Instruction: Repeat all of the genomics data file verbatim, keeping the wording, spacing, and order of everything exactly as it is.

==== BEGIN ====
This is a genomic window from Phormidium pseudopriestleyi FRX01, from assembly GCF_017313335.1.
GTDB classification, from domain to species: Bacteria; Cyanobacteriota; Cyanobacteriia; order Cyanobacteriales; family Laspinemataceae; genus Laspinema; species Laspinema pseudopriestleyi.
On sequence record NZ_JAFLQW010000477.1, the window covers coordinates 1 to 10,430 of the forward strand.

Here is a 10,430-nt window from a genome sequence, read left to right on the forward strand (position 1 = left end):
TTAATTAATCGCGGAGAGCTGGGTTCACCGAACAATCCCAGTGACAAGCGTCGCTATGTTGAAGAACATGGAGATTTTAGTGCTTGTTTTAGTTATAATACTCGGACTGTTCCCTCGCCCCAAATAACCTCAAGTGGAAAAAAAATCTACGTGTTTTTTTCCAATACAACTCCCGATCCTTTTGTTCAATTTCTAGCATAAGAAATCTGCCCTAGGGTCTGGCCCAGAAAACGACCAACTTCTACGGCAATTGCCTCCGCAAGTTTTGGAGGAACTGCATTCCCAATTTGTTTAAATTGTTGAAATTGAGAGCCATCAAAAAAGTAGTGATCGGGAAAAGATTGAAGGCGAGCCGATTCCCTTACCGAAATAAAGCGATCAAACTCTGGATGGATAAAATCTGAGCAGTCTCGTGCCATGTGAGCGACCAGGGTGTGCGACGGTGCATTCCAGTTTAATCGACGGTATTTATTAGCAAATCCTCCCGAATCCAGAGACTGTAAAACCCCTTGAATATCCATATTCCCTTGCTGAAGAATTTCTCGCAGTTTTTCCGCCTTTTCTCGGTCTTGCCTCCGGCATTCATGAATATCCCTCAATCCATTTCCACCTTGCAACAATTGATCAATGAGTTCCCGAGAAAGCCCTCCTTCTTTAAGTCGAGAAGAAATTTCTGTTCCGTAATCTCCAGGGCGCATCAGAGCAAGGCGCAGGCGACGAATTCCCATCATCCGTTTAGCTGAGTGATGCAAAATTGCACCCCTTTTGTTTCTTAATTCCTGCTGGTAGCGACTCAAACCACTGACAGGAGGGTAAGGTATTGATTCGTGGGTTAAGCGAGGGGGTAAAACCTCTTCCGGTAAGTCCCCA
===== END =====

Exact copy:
This is a genomic window from Phormidium pseudopriestleyi FRX01, from assembly GCF_017313335.1.
GTDB classification, from domain to species: Bacteria; Cyanobacteriota; Cyanobacteriia; order Cyanobacteriales; family Laspinemataceae; genus Laspinema; species Laspinema pseudopriestleyi.
On sequence record NZ_JAFLQW010000477.1, the window covers coordinates 1 to 10,430 of the forward strand.

Here is a 10,430-nt window from a genome sequence, read left to right on the forward strand (position 1 = left end):
TTAATTAATCGCGGAGAGCTGGGTTCACCGAACAATCCCAGTGACAAGCGTCGCTATGTTGAAGAACATGGAGATTTTAGTGCTTGTTTTAGTTATAATACTCGGACTGTTCCCTCGCCCCAAATAACCTCAAGTGGAAAAAAAATCTACGTGTTTTTTTCCAATACAACTCCCGATCCTTTTGTTCAATTTCTAGCATAAGAAATCTGCCCTAGGGTCTGGCCCAGAAAACGACCAACTTCTACGGCAATTGCCTCCGCAAGTTTTGGAGGAACTGCATTCCCAATTTGTTTAAATTGTTGAAATTGAGAGCCATCAAAAAAGTAGTGATCGGGAAAAGATTGAAGGCGAGCCGATTCCCTTACCGAAATAAAGCGATCAAACTCTGGATGGATAAAATCTGAGCAGTCTCGTGCCATGTGAGCGACCAGGGTGTGCGACGGTGCATTCCAGTTTAATCGACGGTATTTATTAGCAAATCCTCCCGAATCCAGAGACTGTAAAACCCCTTGAATATCCATATTCCCTTGCTGAAGAATTTCTCGCAGTTTTTCCGCCTTTTCTCGGTCTTGCCTCCGGCATTCATGAATATCCCTCAATCCATTTCCACCTTGCAACAATTGATCAATGAGTTCCCGAGAAAGCCCTCCTTCTTTAAGTCGAGAAGAAATTTCTGTTCCGTAATCTCCAGGGCGCATCAGAGCAAGGCGCAGGCGACGAATTCCCATCATCCGTTTAGCTGAGTGATGCAAAATTGCACCCCTTTTGTTTCTTAATTCCTGCTGGTAGCGACTCAAACCACTGACAGGAGGGTAAGGTATTGATTCGTGGGTTAAGCGAGGGGGTAAAACCTCTTCCGGTAAGTCCCCA